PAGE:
In order to maximise the awareness of POPLA among the judiciary and to seek to make the findings of POPLA persuasive if an operator has to proceed to Court to pursue any unpaid parking charges, we are working closely with the Ministry of Justice, the Justices’ Clerks Society, the Association of District Judges and Master of the Rolls' Policy Team with some success. The intention is to make it easier to prosecute people who have not paid their parking charge notices especially where they have gone to POPLA and the appellant has lost their case but still doesn't pay.
We have also put together some wording for operators which may help them when taking a case regarding non-payment to court under the Protection of Freedoms Act. These include instances where;
the independent adjudicator has found in favour of the operator and rejected the motorist's appeal
the motorist has been offered the independent appeals service but has not made use of it.
Normally The Prankster would take offence at an action like this, considering it a blatant attempt to influence the courts into pre-judging a case. However, as the note states the BPA 'seek to make the finding of POPLA persuasive', The Prankster considers this is probably a good thing after all. No doubt the BPA has been touring the country warning courts of the findings of POPLA regarding its biggest rogue operator, ParkingEye. ParkingEye have never won at POPLA when its costs have been called into question, as this post shows. If the BPA have been diligently informing the courts that POPLA find time after time that ParkingEye's charges are not justified, despite the many and varied excuses they use to try and justify them, then they will be doing the motorist a great service.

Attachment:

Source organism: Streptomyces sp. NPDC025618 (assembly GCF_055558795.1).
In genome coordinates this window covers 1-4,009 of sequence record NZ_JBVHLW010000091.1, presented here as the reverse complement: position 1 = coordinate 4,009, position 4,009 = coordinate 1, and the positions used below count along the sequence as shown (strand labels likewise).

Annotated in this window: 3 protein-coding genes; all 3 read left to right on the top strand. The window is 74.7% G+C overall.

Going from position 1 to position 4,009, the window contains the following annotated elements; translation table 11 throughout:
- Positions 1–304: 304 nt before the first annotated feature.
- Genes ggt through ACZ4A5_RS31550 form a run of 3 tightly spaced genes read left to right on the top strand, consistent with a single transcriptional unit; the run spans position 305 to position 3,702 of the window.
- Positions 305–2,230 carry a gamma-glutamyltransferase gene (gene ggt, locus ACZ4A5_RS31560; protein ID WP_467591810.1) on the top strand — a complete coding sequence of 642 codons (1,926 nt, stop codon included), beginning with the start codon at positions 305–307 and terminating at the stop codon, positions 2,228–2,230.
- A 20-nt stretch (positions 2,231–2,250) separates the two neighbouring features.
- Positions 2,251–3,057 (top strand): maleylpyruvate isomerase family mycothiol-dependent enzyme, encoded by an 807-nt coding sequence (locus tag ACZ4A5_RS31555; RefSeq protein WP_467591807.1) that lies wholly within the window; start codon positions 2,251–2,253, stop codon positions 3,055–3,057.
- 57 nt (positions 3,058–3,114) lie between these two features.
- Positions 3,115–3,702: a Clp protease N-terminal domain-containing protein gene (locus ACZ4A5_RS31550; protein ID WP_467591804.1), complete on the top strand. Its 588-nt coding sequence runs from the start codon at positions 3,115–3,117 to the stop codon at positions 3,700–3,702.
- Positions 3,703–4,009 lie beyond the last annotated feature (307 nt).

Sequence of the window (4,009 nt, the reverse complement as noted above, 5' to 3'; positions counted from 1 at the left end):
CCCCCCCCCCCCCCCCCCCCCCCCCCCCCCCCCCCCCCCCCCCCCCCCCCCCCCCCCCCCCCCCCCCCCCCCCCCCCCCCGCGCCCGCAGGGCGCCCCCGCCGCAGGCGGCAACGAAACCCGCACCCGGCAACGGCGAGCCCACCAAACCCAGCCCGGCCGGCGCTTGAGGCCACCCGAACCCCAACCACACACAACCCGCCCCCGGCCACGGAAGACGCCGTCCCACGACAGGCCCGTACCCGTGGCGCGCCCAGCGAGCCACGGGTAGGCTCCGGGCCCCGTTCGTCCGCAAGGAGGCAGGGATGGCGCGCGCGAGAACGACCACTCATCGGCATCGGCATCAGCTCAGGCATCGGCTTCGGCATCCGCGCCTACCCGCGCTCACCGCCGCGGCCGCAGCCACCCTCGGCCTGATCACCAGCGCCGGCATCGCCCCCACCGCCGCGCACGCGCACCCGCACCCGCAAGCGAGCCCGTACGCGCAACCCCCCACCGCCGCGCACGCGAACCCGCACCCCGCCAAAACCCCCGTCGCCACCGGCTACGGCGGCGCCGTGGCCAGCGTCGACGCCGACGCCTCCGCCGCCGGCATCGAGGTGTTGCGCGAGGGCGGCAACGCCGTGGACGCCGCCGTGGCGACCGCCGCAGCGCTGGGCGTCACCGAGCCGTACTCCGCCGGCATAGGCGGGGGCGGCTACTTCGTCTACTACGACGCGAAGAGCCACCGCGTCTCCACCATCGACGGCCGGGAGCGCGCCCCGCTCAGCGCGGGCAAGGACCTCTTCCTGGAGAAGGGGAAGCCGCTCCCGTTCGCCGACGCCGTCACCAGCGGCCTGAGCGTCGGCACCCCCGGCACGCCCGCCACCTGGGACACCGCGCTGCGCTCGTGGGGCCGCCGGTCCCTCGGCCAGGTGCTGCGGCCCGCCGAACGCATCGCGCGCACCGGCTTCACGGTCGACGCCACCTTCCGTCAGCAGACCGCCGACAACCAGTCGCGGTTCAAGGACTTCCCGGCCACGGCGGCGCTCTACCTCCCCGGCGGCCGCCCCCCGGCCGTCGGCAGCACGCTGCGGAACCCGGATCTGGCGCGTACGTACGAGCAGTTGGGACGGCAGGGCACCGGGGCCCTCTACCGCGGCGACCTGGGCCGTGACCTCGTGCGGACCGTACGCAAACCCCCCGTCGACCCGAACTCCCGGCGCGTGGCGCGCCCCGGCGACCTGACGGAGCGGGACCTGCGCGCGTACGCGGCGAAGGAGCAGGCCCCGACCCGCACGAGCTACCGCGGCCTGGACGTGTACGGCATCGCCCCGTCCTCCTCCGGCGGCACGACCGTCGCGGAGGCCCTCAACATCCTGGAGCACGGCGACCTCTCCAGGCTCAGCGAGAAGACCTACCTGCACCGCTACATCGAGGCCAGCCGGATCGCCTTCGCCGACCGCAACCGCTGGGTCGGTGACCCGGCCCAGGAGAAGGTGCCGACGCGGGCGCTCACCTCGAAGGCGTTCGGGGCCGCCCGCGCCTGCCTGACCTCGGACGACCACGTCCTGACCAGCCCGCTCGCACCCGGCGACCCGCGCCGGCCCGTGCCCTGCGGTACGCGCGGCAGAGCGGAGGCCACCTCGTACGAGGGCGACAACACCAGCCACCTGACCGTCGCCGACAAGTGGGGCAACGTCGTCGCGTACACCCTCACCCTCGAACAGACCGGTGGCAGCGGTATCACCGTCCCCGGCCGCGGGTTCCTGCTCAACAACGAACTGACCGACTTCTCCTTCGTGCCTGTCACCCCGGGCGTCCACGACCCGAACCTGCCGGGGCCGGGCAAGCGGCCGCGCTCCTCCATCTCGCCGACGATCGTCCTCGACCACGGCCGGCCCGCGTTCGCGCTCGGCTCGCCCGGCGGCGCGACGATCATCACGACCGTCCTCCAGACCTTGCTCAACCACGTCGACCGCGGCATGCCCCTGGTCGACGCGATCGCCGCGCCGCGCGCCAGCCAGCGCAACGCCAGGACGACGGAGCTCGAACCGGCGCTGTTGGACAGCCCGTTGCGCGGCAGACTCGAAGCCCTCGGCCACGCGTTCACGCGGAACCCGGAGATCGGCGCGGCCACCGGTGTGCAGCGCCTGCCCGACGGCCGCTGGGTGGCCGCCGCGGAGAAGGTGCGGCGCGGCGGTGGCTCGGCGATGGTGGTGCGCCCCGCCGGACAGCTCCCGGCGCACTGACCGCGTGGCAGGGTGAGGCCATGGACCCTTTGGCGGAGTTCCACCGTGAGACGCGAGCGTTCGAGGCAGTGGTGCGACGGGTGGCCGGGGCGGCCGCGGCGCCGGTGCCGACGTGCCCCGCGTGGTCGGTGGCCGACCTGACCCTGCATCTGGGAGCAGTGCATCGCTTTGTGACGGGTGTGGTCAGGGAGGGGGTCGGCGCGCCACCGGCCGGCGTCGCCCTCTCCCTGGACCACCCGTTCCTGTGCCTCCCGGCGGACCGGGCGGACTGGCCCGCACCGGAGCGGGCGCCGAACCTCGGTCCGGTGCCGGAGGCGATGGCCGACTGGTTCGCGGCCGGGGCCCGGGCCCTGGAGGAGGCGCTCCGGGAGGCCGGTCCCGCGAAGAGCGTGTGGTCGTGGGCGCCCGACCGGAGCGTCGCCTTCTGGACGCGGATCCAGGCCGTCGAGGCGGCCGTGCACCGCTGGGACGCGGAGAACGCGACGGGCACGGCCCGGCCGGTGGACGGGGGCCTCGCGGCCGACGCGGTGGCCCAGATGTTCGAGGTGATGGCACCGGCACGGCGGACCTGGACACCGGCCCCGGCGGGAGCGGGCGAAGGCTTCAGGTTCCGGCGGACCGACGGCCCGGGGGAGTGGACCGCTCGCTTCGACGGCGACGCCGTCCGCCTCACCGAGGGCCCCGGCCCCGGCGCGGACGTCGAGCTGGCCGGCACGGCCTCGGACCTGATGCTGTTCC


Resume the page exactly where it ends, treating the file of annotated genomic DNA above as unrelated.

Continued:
ParkingEye file hundreds of court cases each week - sometimes even a thousand or more. The BPA will presumably also warn the courts that the POPLA website deliberately tries to keep the motorist in the dark by not informing them they can query the charge as not a genuine pre-estimate of loss. The courts can therefore expect a huge influx of cases from ParkingEye, all of which would have been dismissed by POPLA, if only the motorist had appealed.
Of course, it would be churlish to suggest that the BPA are trying to save money by not encouraging POPLA appeals, for which they have to pay around £100. Making the taxpayer pay by diverting them to court is surely the last thing on their mind. In any case, the courts have a simple remedy. They can direct the case back to POPLA, which will save the taxpayer money and ensure a quick and simple result to the case.
The Parking Prankster